Melting Mountain Glaciers Will Shrink Grain Harvests in China and India

Eartk Policy Logofrom EarthPolicy.org

So why do I care? Because…

The population in either the Yangtze or Gangetic river basin is larger than that of any country other than China or India. And the ongoing shrinkage of underground water supplies and the prospective shrinkage of river water supplies are occurring against a startling demographic backdrop: by 2050 India is projected to add 490 million people and China 80 million.

In a world where grain prices have recently climbed to record highs, with no relief in sight, any disruption of the wheat or rice harvests due to water shortages in these two leading grain producers will greatly affect not only people living there but consumers everywhere. In both of these countries, food prices will likely rise and grain consumption per person can be expected to fall. In India, where just over 40 percent of all children under five years of age are underweight and undernourished, hunger will intensify and child mortality will likely climb.

For China, a country already struggling to contain food price inflation, there may well be spreading social unrest as food supplies tighten. Food security in China is a highly sensitive issue. Anyone in China who is 50 years of age or older is a survivor of the Great Famine of 1959–61, when, according to official figures, 30 million Chinese starved to death. This is also why Beijing has worked so hard in recent decades to try and maintain grain self-sufficiency.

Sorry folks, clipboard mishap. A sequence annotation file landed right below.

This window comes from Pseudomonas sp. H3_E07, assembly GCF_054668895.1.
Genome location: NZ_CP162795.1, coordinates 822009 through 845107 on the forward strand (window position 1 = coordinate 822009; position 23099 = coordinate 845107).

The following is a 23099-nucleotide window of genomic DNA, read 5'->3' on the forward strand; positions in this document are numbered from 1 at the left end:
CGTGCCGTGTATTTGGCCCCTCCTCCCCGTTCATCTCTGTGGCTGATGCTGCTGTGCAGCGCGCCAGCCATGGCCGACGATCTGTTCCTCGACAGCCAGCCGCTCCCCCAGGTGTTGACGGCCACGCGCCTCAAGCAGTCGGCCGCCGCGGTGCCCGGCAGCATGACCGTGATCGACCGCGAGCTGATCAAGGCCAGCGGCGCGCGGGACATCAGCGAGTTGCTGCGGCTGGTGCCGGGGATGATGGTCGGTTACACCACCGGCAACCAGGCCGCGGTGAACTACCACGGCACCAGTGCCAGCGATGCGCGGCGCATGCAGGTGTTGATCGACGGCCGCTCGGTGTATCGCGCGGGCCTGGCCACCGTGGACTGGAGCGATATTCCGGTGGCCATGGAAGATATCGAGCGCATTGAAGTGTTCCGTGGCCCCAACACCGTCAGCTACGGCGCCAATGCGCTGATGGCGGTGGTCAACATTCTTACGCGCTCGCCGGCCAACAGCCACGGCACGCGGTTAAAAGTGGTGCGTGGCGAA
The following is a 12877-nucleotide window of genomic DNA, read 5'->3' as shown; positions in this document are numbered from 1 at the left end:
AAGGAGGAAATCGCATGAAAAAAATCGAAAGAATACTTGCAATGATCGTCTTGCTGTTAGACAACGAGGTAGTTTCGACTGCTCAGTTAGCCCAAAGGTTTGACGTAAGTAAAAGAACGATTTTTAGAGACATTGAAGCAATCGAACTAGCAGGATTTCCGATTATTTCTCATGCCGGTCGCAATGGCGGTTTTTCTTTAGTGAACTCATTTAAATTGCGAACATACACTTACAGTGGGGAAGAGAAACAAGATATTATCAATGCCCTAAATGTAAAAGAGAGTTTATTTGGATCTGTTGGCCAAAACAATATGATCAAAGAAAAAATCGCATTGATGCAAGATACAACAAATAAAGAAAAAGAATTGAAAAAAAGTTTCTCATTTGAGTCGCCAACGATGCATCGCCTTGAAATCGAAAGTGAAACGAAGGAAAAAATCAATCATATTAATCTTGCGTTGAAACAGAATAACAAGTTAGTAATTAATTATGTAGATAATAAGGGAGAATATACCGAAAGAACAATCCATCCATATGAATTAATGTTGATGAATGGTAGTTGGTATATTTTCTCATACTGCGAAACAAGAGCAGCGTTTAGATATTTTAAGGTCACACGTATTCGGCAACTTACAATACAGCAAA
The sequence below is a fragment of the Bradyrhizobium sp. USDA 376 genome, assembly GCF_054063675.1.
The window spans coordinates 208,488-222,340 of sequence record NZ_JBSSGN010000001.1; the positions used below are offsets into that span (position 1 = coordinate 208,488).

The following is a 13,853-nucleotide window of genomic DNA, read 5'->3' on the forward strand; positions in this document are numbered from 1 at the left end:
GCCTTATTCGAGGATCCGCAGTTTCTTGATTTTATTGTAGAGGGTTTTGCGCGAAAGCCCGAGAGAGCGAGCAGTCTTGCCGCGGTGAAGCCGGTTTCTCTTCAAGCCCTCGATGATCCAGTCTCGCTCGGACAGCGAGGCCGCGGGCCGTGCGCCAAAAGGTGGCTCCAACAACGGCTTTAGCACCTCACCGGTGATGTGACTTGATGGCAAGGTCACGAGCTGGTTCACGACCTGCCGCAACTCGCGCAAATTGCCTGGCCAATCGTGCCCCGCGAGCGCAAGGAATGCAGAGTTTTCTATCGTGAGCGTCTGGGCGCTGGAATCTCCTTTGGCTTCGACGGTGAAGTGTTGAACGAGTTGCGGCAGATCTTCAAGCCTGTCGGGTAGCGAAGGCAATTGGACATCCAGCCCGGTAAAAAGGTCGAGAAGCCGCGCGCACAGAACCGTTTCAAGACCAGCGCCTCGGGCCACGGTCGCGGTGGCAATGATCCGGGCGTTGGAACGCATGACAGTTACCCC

As food shortages unfold, China will try to hold down domestic food prices by using its massive dollar holdings to import grain, most of it from the United States, the world’s leading grain exporter. Even now, China, which a decade or so ago was essentially self-sufficient in soybeans, is importing 70 percent of its supply, helping drive world soybean prices to an all-time high. As irrigation water supplies shrink, Chinese consumers will be competing with Americans for the U.S. grain harvest. India, too, may try to import large quantities of grain, although it may lack the economic resources to do so, especially if grain prices keep climbing. Many Indians will be forced to tighten their belts further, including those who have no notches left.

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